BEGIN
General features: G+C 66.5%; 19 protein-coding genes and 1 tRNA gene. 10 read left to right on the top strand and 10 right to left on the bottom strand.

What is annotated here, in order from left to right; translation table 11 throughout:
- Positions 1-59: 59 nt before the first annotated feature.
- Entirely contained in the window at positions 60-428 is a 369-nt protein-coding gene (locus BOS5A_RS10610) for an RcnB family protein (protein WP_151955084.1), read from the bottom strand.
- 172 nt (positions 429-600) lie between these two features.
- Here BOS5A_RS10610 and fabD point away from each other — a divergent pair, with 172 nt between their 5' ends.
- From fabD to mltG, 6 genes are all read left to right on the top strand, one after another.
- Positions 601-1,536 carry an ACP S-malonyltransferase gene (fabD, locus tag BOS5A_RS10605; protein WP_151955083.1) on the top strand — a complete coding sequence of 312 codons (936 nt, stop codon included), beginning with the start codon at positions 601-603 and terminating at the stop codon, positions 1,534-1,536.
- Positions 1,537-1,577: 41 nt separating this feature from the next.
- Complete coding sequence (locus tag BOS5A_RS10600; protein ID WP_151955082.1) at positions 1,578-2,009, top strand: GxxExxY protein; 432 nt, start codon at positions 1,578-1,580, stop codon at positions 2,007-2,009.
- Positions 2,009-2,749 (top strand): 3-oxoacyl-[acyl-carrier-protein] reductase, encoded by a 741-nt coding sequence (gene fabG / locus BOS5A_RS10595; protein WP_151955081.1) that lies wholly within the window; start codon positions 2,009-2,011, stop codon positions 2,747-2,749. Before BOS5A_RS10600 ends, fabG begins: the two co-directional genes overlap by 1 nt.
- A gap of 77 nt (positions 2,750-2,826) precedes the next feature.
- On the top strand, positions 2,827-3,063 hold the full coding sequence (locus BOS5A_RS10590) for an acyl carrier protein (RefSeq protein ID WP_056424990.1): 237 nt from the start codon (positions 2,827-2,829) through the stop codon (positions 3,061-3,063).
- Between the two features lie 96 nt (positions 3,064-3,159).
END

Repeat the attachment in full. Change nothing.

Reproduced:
General features: G+C 66.5%; 19 protein-coding genes and 1 tRNA gene. 10 read left to right on the top strand and 10 right to left on the bottom strand.

What is annotated here, in order from left to right; translation table 11 throughout:
- Positions 1-59: 59 nt before the first annotated feature.
- Entirely contained in the window at positions 60-428 is a 369-nt protein-coding gene (locus BOS5A_RS10610) for an RcnB family protein (protein WP_151955084.1), read from the bottom strand.
- 172 nt (positions 429-600) lie between these two features.
- Here BOS5A_RS10610 and fabD point away from each other — a divergent pair, with 172 nt between their 5' ends.
- From fabD to mltG, 6 genes are all read left to right on the top strand, one after another.
- Positions 601-1,536 carry an ACP S-malonyltransferase gene (fabD, locus tag BOS5A_RS10605; protein WP_151955083.1) on the top strand — a complete coding sequence of 312 codons (936 nt, stop codon included), beginning with the start codon at positions 601-603 and terminating at the stop codon, positions 1,534-1,536.
- Positions 1,537-1,577: 41 nt separating this feature from the next.
- Complete coding sequence (locus tag BOS5A_RS10600; protein ID WP_151955082.1) at positions 1,578-2,009, top strand: GxxExxY protein; 432 nt, start codon at positions 1,578-1,580, stop codon at positions 2,007-2,009.
- Positions 2,009-2,749 (top strand): 3-oxoacyl-[acyl-carrier-protein] reductase, encoded by a 741-nt coding sequence (gene fabG / locus BOS5A_RS10595; protein WP_151955081.1) that lies wholly within the window; start codon positions 2,009-2,011, stop codon positions 2,747-2,749. Before BOS5A_RS10600 ends, fabG begins: the two co-directional genes overlap by 1 nt.
- A gap of 77 nt (positions 2,750-2,826) precedes the next feature.
- On the top strand, positions 2,827-3,063 hold the full coding sequence (locus BOS5A_RS10590) for an acyl carrier protein (RefSeq protein ID WP_056424990.1): 237 nt from the start codon (positions 2,827-2,829) through the stop codon (positions 3,061-3,063).
- Between the two features lie 96 nt (positions 3,064-3,159).